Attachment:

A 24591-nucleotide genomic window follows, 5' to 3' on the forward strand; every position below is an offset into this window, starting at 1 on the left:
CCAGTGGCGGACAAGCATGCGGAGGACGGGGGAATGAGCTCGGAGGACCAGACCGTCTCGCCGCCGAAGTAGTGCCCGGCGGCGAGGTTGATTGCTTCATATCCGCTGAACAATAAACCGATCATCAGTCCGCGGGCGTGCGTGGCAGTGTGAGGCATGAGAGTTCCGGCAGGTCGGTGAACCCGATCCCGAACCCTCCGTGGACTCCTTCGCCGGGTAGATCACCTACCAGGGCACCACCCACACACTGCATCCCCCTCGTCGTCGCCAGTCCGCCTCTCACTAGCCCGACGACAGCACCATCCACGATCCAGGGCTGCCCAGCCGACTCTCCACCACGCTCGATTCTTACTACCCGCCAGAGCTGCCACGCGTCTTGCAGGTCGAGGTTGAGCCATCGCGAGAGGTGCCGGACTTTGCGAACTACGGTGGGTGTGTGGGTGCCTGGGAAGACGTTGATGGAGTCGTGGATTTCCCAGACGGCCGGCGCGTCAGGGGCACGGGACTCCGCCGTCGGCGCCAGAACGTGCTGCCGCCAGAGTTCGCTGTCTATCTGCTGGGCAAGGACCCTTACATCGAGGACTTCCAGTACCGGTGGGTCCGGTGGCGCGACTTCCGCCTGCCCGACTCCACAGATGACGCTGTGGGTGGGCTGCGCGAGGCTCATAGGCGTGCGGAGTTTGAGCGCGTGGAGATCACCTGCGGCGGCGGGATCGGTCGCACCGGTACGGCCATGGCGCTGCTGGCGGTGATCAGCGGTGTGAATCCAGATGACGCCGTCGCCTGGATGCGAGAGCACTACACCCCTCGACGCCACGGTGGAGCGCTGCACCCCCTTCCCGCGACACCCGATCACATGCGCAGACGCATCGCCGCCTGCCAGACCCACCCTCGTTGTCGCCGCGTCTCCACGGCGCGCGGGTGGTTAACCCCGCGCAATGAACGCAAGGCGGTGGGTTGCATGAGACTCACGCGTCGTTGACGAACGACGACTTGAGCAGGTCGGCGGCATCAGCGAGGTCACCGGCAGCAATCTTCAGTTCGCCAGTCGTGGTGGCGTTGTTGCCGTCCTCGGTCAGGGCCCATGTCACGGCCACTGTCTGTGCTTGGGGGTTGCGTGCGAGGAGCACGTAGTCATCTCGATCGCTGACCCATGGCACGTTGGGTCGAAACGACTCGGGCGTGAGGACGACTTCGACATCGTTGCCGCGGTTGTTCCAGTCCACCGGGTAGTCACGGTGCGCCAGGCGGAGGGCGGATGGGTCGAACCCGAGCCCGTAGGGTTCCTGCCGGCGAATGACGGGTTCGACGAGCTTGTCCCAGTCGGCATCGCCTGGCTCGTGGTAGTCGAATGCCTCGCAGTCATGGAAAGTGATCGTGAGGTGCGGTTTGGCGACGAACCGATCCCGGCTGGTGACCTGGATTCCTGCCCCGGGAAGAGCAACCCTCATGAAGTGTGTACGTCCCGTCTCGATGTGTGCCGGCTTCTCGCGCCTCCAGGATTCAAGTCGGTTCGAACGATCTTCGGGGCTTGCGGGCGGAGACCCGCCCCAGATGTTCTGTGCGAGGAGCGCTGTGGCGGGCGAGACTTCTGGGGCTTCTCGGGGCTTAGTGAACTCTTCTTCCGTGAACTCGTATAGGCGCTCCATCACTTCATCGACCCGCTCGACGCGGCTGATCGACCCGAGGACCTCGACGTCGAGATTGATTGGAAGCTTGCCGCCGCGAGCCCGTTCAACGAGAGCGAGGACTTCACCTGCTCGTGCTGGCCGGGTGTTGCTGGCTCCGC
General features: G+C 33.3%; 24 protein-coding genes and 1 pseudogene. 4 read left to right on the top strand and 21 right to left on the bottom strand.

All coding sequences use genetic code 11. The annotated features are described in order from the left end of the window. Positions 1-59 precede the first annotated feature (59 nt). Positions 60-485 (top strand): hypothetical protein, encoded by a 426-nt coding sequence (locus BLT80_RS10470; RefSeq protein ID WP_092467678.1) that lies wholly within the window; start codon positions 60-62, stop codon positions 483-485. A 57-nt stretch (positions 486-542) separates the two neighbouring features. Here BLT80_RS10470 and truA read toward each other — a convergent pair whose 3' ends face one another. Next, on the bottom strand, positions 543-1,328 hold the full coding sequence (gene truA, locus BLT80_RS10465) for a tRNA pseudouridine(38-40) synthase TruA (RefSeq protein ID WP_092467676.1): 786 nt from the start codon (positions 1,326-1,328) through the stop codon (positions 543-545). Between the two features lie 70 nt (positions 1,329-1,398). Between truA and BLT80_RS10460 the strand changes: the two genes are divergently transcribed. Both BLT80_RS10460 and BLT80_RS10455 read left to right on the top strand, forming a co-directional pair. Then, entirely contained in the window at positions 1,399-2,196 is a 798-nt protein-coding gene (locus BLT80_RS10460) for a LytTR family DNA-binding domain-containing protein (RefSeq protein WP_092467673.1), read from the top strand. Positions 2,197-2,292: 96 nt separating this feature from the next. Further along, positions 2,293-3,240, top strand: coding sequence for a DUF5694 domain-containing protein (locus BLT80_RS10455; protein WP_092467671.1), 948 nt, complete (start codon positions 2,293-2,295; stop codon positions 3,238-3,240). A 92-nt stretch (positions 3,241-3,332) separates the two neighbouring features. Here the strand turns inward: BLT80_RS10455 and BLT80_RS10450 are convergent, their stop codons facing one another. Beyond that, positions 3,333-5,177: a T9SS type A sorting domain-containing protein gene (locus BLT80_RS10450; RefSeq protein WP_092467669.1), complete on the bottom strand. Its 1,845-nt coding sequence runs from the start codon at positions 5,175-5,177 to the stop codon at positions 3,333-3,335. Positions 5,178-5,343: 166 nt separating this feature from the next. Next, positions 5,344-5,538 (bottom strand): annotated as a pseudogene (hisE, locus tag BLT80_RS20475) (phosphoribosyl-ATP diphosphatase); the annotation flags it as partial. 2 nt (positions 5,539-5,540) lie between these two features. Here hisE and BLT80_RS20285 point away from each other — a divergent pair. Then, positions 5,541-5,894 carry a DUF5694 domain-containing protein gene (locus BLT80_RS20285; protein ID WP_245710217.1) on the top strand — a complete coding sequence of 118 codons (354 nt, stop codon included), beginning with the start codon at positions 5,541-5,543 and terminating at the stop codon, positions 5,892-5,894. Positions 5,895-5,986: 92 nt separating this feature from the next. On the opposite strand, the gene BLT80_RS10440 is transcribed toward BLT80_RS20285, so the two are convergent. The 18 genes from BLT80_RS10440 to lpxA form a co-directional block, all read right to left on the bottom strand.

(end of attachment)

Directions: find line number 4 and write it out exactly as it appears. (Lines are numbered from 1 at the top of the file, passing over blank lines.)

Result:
All coding sequences use genetic code 11. The annotated features are described in order from the left end of the window. Positions 1-59 precede the first annotated feature (59 nt). Positions 60-485 (top strand): hypothetical protein, encoded by a 426-nt coding sequence (locus BLT80_RS10470; RefSeq protein ID WP_092467678.1) that lies wholly within the window; start codon positions 60-62, stop codon positions 483-485. A 57-nt stretch (positions 486-542) separates the two neighbouring features. Here BLT80_RS10470 and truA read toward each other — a convergent pair whose 3' ends face one another. Next, on the bottom strand, positions 543-1,328 hold the full coding sequence (gene truA, locus BLT80_RS10465) for a tRNA pseudouridine(38-40) synthase TruA (RefSeq protein ID WP_092467676.1): 786 nt from the start codon (positions 1,326-1,328) through the stop codon (positions 543-545). Between the two features lie 70 nt (positions 1,329-1,398). Between truA and BLT80_RS10460 the strand changes: the two genes are divergently transcribed. Both BLT80_RS10460 and BLT80_RS10455 read left to right on the top strand, forming a co-directional pair. Then, entirely contained in the window at positions 1,399-2,196 is a 798-nt protein-coding gene (locus BLT80_RS10460) for a LytTR family DNA-binding domain-containing protein (RefSeq protein WP_092467673.1), read from the top strand. Positions 2,197-2,292: 96 nt separating this feature from the next. Further along, positions 2,293-3,240, top strand: coding sequence for a DUF5694 domain-containing protein (locus BLT80_RS10455; protein WP_092467671.1), 948 nt, complete (start codon positions 2,293-2,295; stop codon positions 3,238-3,240). A 92-nt stretch (positions 3,241-3,332) separates the two neighbouring features. Here the strand turns inward: BLT80_RS10455 and BLT80_RS10450 are convergent, their stop codons facing one another. Beyond that, positions 3,333-5,177: a T9SS type A sorting domain-containing protein gene (locus BLT80_RS10450; RefSeq protein WP_092467669.1), complete on the bottom strand. Its 1,845-nt coding sequence runs from the start codon at positions 5,175-5,177 to the stop codon at positions 3,333-3,335. Positions 5,178-5,343: 166 nt separating this feature from the next. Next, positions 5,344-5,538 (bottom strand): annotated as a pseudogene (hisE, locus tag BLT80_RS20475) (phosphoribosyl-ATP diphosphatase); the annotation flags it as partial. 2 nt (positions 5,539-5,540) lie between these two features. Here hisE and BLT80_RS20285 point away from each other — a divergent pair. Then, positions 5,541-5,894 carry a DUF5694 domain-containing protein gene (locus BLT80_RS20285; protein ID WP_245710217.1) on the top strand — a complete coding sequence of 118 codons (354 nt, stop codon included), beginning with the start codon at positions 5,541-5,543 and terminating at the stop codon, positions 5,892-5,894. Positions 5,895-5,986: 92 nt separating this feature from the next. On the opposite strand, the gene BLT80_RS10440 is transcribed toward BLT80_RS20285, so the two are convergent. The 18 genes from BLT80_RS10440 to lpxA form a co-directional block, all read right to left on the bottom strand.